With typical premiums at 125 to 200 percent of the standard market rates, pool coverage was not affordable for many individuals. Some of the states developed premium discount programs for low-income individuals in order to help with the affordability problem. In 2011, over half of the pools had a premium discount program.
In contrast, high-risk reinsurance pools do not have unique rates for high-risk individuals. The ceded individuals pay the same rate as healthy individuals of the same age and geographic location for the commercial plan they have chosen in the marketplace. The reinsurance pool then requires the insurer to pay a premium to the pool in exchange for ceding the risk. The Maine and Alaska reinsurance programs differ in their approaches:
- In Maine’s reinsurance program, insurers were required to give 90 percent of the premium collected from the ceded individuals to the program.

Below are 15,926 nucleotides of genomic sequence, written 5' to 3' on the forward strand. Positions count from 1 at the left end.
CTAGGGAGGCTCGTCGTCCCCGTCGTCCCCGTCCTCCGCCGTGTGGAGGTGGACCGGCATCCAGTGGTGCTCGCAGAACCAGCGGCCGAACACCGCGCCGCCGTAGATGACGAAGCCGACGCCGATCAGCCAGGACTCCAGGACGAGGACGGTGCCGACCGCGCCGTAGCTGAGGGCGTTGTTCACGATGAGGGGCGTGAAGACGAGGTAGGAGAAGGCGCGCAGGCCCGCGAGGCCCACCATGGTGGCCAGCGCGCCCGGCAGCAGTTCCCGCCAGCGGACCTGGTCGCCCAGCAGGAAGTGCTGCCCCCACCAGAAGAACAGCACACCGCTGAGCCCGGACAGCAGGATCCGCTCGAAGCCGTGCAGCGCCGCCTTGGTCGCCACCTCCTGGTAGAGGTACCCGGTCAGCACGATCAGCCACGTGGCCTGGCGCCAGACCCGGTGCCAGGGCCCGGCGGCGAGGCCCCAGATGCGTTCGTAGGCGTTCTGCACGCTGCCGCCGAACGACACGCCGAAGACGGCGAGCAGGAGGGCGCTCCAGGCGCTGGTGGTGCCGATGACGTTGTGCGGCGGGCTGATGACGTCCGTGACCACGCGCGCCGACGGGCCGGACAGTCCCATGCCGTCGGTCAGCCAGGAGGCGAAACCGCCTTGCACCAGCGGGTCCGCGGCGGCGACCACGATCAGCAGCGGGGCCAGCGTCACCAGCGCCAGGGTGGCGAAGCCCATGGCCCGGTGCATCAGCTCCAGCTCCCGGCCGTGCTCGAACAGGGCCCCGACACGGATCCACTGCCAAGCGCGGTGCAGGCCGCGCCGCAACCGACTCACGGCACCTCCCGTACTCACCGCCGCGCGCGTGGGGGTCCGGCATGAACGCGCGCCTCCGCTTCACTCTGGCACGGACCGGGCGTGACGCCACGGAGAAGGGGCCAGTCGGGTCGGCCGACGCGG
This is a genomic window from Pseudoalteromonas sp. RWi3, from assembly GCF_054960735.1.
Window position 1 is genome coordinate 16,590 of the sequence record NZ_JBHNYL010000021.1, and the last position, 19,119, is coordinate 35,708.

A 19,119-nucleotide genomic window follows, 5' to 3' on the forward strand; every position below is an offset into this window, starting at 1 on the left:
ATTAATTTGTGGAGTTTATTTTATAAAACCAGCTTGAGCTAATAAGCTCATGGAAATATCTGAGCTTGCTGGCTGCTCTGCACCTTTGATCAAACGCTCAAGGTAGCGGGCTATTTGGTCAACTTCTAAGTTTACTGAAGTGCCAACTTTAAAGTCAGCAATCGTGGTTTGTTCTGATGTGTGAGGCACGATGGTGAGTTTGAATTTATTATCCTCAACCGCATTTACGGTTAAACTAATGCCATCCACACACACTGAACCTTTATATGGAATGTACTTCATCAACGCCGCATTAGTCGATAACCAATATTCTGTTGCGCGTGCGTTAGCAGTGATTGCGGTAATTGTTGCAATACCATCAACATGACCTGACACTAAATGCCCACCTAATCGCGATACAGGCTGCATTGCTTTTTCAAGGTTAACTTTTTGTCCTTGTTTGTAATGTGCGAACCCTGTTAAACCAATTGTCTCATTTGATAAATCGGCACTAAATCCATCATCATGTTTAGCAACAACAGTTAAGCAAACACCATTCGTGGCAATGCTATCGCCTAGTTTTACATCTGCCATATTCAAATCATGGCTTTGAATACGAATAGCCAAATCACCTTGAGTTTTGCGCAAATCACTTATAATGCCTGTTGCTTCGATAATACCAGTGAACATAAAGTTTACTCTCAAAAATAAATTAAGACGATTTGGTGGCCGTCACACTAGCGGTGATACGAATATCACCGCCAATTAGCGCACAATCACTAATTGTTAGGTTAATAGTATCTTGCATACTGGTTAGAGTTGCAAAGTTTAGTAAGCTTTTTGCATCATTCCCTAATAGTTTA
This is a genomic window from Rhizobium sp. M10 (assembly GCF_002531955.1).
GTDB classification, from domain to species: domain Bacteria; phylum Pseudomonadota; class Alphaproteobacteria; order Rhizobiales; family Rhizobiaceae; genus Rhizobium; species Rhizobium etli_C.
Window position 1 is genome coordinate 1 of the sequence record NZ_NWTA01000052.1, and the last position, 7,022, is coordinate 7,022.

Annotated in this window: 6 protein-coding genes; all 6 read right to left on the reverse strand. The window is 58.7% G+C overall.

- In Alaska’s reinsurance program, insurers are required to give 100 percent of the premium collected from the ceded individuals to the program.
The claim experience of high-risk individuals in traditional high-risk pools was, as expected, worse than for average-risk individuals. In 2011, the average nationwide annual claim cost for high-risk individuals was $11,139, but this figure varied widely by state from about $6,000 (North Carolina and West Virginia) to $25,000 (Washington and Alaska). The variance in claims among states was often a function of the types of high-risk individuals being covered and whether the state had controls in place to guard against large claims. Figure 1 shows the extent of the variability among states.